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How does Deno Use Rust


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Reddit is not my natural enviornment, but I occasionally hover around its various programming communities. This is a personal archive of an answer to a question about the Deno, the new “run javascript on your own computer” project.

I’m far from an expert in all the real details here, but I’ll give this a go.

Deno has not re-implemented the V8 engine in rust. Deno still uses the C++ code for the V8 javascript engine. A javascript engine in an important part of a system like deno or node, but it’s not the only part of a system like deno or node.

For example — as a javascript programmer, you may think of setTimeout as a part of javascript — but the code that schedules and manages all the different bits of javascript that you’ve asked setTimeout to run is not part of V8.

Another example — if you want your javascript program to open a file, the underlying code that open a file is not a part of V8.

Details on how node itself is built aren’t as abundant as details on how to use node — but this learning-nodejs repo has a decent introduction, and there’s lots of good details in this How Node.js Bootstraps Itself: 2019 Edition talk from Node Interactive 2019. The short version: In addition to V8 Engine — node itself gets a lot of its functionality from a plain C library called libuv, and a lot of C++ glue code maintained by the NodeJS project itself.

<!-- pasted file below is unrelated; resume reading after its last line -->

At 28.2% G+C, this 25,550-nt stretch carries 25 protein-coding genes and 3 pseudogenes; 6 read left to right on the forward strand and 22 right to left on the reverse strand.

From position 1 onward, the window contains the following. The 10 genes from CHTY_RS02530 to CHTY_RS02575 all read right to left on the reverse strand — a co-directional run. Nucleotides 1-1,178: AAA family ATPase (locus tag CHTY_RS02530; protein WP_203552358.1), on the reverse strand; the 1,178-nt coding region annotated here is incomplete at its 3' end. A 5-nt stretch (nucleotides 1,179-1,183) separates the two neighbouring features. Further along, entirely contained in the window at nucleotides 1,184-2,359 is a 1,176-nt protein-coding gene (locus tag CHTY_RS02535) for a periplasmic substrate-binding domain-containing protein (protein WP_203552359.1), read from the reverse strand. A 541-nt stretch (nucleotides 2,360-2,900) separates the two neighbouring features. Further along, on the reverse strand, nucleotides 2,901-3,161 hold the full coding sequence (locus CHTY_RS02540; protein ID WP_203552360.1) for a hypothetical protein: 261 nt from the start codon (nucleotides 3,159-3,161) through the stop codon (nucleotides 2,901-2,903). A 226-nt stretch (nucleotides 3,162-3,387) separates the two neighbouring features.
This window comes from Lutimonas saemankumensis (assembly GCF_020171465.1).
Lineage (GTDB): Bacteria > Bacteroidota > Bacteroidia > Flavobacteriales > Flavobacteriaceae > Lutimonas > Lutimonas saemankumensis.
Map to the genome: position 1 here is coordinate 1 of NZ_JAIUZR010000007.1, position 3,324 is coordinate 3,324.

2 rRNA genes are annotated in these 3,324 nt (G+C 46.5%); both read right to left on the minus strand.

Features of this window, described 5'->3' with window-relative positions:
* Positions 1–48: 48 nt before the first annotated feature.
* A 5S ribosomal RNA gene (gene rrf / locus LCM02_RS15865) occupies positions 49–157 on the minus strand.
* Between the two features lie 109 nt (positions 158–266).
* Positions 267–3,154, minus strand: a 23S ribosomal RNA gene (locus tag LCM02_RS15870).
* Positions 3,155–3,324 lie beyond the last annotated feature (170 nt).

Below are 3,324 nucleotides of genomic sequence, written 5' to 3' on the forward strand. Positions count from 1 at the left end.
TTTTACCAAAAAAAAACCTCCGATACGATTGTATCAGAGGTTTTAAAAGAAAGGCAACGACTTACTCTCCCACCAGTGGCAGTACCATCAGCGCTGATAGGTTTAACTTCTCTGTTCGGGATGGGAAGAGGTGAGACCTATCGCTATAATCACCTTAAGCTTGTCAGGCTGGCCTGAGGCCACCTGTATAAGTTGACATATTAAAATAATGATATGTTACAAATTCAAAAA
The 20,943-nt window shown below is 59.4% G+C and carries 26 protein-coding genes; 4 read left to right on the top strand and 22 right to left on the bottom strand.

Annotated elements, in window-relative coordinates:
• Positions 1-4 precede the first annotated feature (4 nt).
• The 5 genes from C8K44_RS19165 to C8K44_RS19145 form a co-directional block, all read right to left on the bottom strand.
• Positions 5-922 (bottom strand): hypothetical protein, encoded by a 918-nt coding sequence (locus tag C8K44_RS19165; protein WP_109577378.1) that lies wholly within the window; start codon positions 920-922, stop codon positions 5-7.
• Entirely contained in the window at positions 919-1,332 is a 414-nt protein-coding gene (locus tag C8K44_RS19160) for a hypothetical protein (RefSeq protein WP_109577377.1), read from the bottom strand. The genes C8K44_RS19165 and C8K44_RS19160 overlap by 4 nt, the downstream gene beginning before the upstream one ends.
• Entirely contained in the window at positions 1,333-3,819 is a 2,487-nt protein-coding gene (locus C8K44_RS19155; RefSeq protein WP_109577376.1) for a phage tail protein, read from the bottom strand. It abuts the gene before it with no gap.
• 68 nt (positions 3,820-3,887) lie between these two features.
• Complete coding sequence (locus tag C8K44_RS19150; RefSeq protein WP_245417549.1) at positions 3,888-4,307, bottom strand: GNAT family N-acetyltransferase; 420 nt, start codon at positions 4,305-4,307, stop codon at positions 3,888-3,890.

Deno’s manual has an architecture section, including a diagram at the bottom. Again, I’m far from an expert here, but based on this document it seems like the deno executable is a rust program. There’s something called libdeno that’s implemented in C++ (although I don’t see any C++ files in the repository, so I’m unsure what this is). Deno also uses the tokio project, which is (roughly) a rust equivalent to libuv. It also looks like the code for “io” (file reading/writing, printing things, etc), TCP Networking, and managing child processes is implemented via rust.

So your question, What Rust has to do with Deno?, is a good one, but it’s also a pretty broad one, and hard to answer succinctly (especially since I’m not a rust programmer) — but I hope this at least helps you get pointed in the right direction.

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Originally Posted: 8th June 2020

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